3. Blood Orange Punch I can’t be bothered mixing individual cocktails on Christmas Day, and too much wine will make me drowsy, so a punch is perfect. Mix 1 litre of blood orange juice with 200 ml of pink grapefruit juice, 500 ml vodka, and 750 ml soda water. Add ice and slices of blood orange, lime and lemon. For extra vavoom, add 150 ml of grappa.
4. Vitello Tonnato I first had vitello tonnato – warm slices of poached veal with a tuna mayonnaise – in Italy and it was simply amazing. I’ve been afraid to ever try making it in case it doesn’t live up to that experience, but I’m going to give it a go this year. I think its just perfect for the summer Christmas buffet table. I have a recipe in an old and trustworthy cookbook that I am going to use, but there are plenty online and here is one: http://www.gourmettraveller.com.au/vitello-tonnato.htm.
5. Roast Stuffed Turkey Breast Cooking a stuffed turkey breast has many advantages: it only takes an hour, there is no stressing about whether or not different parts of the bird are over or undercooked, and there is no waste. Order a prestuffed turkey breast if you wish, but doing it yourself is not so hard, and its so worthwhile – it really will be special. Its easy to prepare the turkey breast the day before, so on the day you are just taking it out of the fridge and into the oven. I will be putting up a post in the next week or so on how I plan to do mine, so if you don’t have a recipe and need one, stay tuned.
6. Beetroot Carpaccio with Citrus Dressing & Creme Fraiche I love the idea of gorgeous vegetable dishes occupying equal status as the meat and seafood. Beetroot carpaccio – thinly sliced pieces of roast beetroot – makes a beautiful addition to the Christmas buffet table. The day before, take 2-3 medium sized beetroots (more if you have a large crowd), wrap in foil, and roast for 1 hour 15 minutes in a 180 degree oven. Cool and refrigerate, in the foil. The next day, remove skins, slice tops and bottoms off, and slice very thinly, placing slices in an overlapping circular pattern on a platter as you go. Make a dressing out of 4 parts olive oil, 1 part orange juice, 2 parts lemon juice and a teaspoon of dijon mustard. Scatter over some chopped chives, torn dill leaves, or some tiny green shoots. In the centre, place a small bowl of creme fraiche with grated horseradish stirred through (if you are preparing the creme fraiche for the cured salmon above, make extra for this dish).
7. Slow Roasted Kipflers For many people roast potatoes are an essential part of Christmas Day, so I’ve included them in mine. But I want it to be easy. I’m going to roast two large pans of unpeeled kipflers, sliced diagonally into about three pieces, with some whole garlic cloves, sage, rosemary and thyme leaves, and some preserved lemon or peeled rind. Drizzle a generous amount of olive oil over the top, season with salt and pepper and put on at the same time as your turkey. I will put my garlic cloves in halfway through so they don’t burn and become bitter.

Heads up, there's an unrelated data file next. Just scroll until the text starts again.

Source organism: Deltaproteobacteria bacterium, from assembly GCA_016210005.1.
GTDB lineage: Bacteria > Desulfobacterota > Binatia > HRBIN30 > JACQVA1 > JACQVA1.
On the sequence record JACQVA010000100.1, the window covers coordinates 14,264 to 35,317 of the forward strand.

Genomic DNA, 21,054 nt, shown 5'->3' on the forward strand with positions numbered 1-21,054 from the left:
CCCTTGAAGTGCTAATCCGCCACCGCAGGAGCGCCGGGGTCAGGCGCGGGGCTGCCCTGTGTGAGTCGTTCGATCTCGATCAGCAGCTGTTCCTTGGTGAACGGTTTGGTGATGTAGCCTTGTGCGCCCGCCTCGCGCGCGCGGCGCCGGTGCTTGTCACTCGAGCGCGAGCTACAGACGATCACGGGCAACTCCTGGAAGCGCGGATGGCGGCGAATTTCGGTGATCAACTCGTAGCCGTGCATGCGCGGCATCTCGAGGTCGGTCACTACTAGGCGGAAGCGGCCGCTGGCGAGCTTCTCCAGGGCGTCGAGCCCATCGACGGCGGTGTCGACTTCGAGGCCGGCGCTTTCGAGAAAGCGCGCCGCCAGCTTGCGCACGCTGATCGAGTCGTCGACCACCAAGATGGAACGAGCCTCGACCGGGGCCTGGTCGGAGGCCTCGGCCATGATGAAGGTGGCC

8. Zucchini Flower, Asparagus & Mint Salad I think zucchini flowers add a really special touch to a meal, transforming it into something out of the ordinary. Before you make this, have a large bowl of iced water ready. In a pot of boiling salted water, place asparagus spears that have been trimmed and sliced on the diagonal, and cook for 3 minutes. Slice the zucchini flowers in half, and place in the pot with the asparagus, for just a minute. Drain, and plunge the vegetables into the iced cold water to keep their green colour. Drain when cooled down, and put into a bowl. In a pestle and mortar, pound one garlic clove with some salt and the zest of one lemon. Scrape into a jar, add a handful of very finely chopped mint, the juice of half a lemon, and about a quarter of a cup of extra virgin olive oil. Shake well, and pour over the vegetables. Toss to combine.
9. Raspberry and Lemon Cream Tart. This is a perfect summer tart, and so right for this menu. I’ve never seen a recipe like this one before, so hang onto it, its a gem!
Menu 2 – A Beautiful Meat Free Feast
I am determined to prove that a vegetarian banquet can be beautiful, inspired, and satisfying. No tofu. No lentils. No soy anything. This menu lets our gorgeous fresh produce speak for itself, augmented by some delectable imported ingredients.
- Jugs of Gin-infused Lychees with Mint & Tonic
- Porcini & Fontina Cheese Arancini with Truffle oil